Manhattan to Montauk

American Art CollectorJuly 2020

Manhattan to Montauk
Ben Aronson’s upcoming exhibition at MM Fine Art celebrates Long Island and its art history.
JOHN O’ HERN
Long Island stretches 118 miles from New York Harbor to Montauk Point. It is home to mansions, quaint villages and safe harbors and boasts a long history as an artists’ mecca. William Merritt Chase opened his Shinnecock Hills Summer School of Art in 1891. Childe Hassam purchased a summer house in East Hampton in 1919. Thirty years later Fairfield Porter established a home and studio on the East End. Jane Freilicher began summering in Water Mill in 1957 and built a home there several years later. Even abstract expressionists were attracted to the rural quiet and the non-city light. Jackson Pollock settled in the East End in 1945 and Willem de Kooning had his first studio in East Hampton in 1961.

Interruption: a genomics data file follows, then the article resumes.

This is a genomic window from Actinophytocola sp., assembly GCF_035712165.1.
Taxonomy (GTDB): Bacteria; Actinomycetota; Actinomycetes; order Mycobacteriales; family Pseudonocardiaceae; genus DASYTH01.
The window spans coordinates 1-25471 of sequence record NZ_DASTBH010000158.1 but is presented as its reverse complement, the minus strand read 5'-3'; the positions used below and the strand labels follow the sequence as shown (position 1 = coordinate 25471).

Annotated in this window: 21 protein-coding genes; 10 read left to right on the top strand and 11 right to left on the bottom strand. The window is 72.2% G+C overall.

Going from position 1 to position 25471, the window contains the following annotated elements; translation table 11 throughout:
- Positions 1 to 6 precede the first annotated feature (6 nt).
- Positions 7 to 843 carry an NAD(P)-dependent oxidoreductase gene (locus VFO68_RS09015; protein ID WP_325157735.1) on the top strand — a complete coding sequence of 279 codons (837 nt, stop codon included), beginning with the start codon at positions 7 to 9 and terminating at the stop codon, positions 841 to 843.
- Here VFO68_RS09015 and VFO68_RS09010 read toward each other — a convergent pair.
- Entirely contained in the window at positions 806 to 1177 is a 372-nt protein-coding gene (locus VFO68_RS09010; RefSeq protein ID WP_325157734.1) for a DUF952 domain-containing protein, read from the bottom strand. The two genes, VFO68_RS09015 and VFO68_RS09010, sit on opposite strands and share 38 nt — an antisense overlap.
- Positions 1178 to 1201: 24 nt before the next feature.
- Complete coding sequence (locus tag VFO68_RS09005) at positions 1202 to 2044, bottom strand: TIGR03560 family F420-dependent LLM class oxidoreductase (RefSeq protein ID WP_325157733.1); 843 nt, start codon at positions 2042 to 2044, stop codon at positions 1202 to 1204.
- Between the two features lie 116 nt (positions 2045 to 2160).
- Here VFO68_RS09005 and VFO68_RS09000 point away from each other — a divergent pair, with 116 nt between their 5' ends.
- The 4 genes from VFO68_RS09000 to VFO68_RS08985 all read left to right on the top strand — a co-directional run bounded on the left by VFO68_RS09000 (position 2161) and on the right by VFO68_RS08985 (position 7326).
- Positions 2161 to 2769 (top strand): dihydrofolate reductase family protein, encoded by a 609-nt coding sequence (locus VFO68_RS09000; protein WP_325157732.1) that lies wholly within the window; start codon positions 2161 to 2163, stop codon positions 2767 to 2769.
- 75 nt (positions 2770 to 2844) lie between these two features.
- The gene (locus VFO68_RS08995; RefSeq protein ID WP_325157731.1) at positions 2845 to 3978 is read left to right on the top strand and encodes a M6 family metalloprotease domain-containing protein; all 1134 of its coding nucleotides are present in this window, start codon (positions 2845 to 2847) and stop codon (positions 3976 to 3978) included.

F. Scott Fitzgerald wrote about the feel of Long Island: “It was dawn now on Long Island and we went about opening the rest of the windows downstairs, filling the house with gray-turning, gold-turning light. The shadow of a tree fell abruptly across the dew and ghostly birds began to sing among the blue leaves. There was a slow, pleasant movement in the air, scarcely a wind, promising a cool, lovely day.”

Ben Aronson is a newcomer to Long Island. Delivering paintings to a Southampton art fair, he discovered the beauty that had enthralled countless artists before him. He observes, “The southern coast is oriented nearly east/west so, essentially, the sun rises and sets on the water. There is a different character to the light when it’s sunny or overcast and it bounces off the water in some magical, mercurial way. The light seems to come from everywhere.”

He has produced a series of paintings for an exhibition, Manhattan to Montauk, at MM Fine Art in Southampton, New York. Known for his painterly, abstracted cityscapes of Manhattan, he has taken the journey of the artists before him, “escaping to Long Island as an antidote to New York City,” to the literally more reflective potato fields, bays and beaches of the island.

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July 2020